Strategy Session with the Fast Money Traders
Consumer confidence as a catalyst to spark a rally doesn’t make sense to me, explains Karen Finerman. It’s not about inventories or housing numbers, it’s just about how people feel.
I also wouldn’t get that excited about Tuesday’s rally, adds Tim Seymour. At some point the data may not back up the feeling.
It seems to me that once again we find ourselves right where we’ve been for the past 2 months, adds Guy Adami. It feels like we’re trading sideways.
It's true that the fundamentals are not there to support the rally, muses Joe Terranova. In fact the momentum defies logic -- but it doesn’t make sense to fight the momentum.
CONSUMER CONFIDENCE JUMPS MOST IN 6 YEARS
New data released Tuesday showed U.S. consumer confidence soared in May to its highest level in eight months. The Conference Board, an industry group, said on Tuesday its index of consumer attitudes jumped to 54.9 in May from a revised 40.8 in April, the biggest one-month jump since April 2003.
Economists had been looking for a much smaller rise to 42.
The data was in line with other evidence suggesting that, while the economy continues to contract in the current quarter, the pace of deterioration has abated somewhat.
If you're looking for consumer plays, I’d look at the Gap, counsels Guy Adami. I think it’s pushing against resistance but it’s a buy on a dip. Also keep an eye on Mastercard , he adds. I think it trades down to $150 and when it does – it’s a buy.
For me I’d go with a pairs trade; I’d be long Wal-Mart and short the SPDR S&P Retail Index , counsels Karen Finerman.
HOMEBUILDERS SHAKE-OFF PRICE PLUNGE
Homebuilder stocks popped higher despite new information which showed prices of single-family homes in March fell 18.7 percent from a year earlier. However the same data also offered some bullish insights -- the pace of decline slowed for a second consecutive month.
New home sales and new home construction are things the market is hoping to see go lower, explains Tim Seymour. That would be better overall for the economy. So I’d be wary of the homebuilders.
I think homebuilders are lottery tickets, adds Guy Adami.
TOPPING THE TAPE: APPLE LEADS TECH HIGHER
Shares of Apple's closed nearly 7 percent higher driving sharp gains on the Nasdaq. The move was largely sparked by an upgrade from Morgan Stanley to "overweight."
"The core of our stock call is that the iPhone's success and higher margins will begin to mute the fundamental margin and growth risks in Apple's core Mac/iPod businesses," analyst Kathryn Huberty wrote in a note to clients.
The analyst, who raised the price target on the stock to $180 from $105, said the market is underestimating iPhone unit demand in the second half of 2009 and 2010 which will accelerate earnings growth, estimate revisions and multiple expansion.
As long as the S&P 500 holds it’s upward momentum, I think it’s okay to be long Apple as well as RIMM , Google and IBM, counsels Joe Terranova.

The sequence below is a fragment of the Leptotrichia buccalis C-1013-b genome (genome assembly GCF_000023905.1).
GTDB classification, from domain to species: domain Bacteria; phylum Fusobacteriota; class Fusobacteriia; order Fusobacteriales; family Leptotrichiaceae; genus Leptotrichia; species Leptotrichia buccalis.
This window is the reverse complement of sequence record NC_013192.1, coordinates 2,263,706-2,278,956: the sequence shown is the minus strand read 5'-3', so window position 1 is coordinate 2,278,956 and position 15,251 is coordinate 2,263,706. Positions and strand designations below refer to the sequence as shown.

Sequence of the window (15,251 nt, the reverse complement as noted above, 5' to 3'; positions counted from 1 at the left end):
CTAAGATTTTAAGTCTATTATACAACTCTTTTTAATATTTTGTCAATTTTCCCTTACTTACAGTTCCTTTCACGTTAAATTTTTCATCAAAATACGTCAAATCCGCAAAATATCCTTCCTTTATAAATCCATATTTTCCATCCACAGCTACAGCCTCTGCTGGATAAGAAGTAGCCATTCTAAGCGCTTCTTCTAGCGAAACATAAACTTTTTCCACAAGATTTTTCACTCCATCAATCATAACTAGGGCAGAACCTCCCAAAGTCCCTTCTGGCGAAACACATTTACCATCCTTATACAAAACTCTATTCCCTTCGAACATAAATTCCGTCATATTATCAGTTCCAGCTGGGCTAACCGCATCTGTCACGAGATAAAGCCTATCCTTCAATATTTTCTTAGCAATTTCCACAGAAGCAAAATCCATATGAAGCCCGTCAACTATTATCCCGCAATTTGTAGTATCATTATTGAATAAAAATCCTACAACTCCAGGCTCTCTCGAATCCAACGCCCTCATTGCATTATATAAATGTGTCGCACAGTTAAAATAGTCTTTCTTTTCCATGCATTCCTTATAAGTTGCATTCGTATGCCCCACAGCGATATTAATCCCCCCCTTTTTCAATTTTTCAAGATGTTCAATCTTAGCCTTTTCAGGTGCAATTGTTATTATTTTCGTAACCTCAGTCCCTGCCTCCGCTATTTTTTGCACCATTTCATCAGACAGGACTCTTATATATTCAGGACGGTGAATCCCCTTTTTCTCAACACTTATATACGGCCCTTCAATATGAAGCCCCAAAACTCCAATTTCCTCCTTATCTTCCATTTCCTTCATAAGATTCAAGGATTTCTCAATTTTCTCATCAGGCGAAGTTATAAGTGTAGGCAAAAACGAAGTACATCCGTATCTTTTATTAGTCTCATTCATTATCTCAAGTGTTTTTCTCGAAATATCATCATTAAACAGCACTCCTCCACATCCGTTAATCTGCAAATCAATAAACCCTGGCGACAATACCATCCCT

If you’re trading tech, Intel keeps hitting support at $15, reminds Guy Adami. Also I’d look at Red Hat. There’s speculation that IBM might be interested in this company as a takeover target.
In the space I like Nokia , adds Karen Finerman.
JPMORGAN RALLIES INTO THE CLOSE
Shares of the nation’s largest banks rallied into the close with JPMorgan among the financials making a sizable jump.
New accounting rules may help JPMorgan profit from bad loans it absorbed when it acquired Washington Mutual, explains Joe Terranova. That might account for the move higher. (The rules would apply to all banks including Wells Fargo and others.)
At these levels, it’s hard for me to get bullish financials as an initiation trade, explains Guy Adami. If it runs, then I’ve missed it -- but to get long now doesn’t make sense.
Also, there were a new accounting rules introduced on Tuesday pertaining to bad loans, adds .
OIL REBOUNDS AFTER DIPPING BELOW $60
U.S. crude oil futures ended more than 1 percent higher on Tuesday after hitting a fresh 2009 intraday high, as a report of higher consumer confidence bolstered hopes of improved oil demand.
Considering inventories are high and demand is tepid at best, the fundamentals do not support oil at $62, explains Fast Money commodity trader Joe Terranova.
But momentum is driving crude right now – not fundamentals. And there’s clearly paper demand for oil as an asset, Terranova explains.
With so much resiliency in the face of otherwise negative influences, stay with the trade that’s working. For the time being, that’s a bet on oil prices going higher.
SECTOR TRADE: STEEL
Steel producers Nucor and US Steel both closed higher on Tuesday on hopes that an economic recovery could soon be at hand.
It’s a head scratcher, admits Tim Seymour. The fundamentals in steel really don’t look that good to me.
If you have a long-term view, at least a year, then United States Steel might make sense, counsels Guy Adami. But don’t buy it as a fast money trade – it’s too early.
GOLD MISSES THE PARTY
U.S. gold futures slipped Tuesday as a stronger dollar and better economic sentiment prompted a bout of profit taking following last week's solid gains.
I don’t see any reason to jump off this trade, counsels Joe Terranova. Again, it’s all about the momentum.
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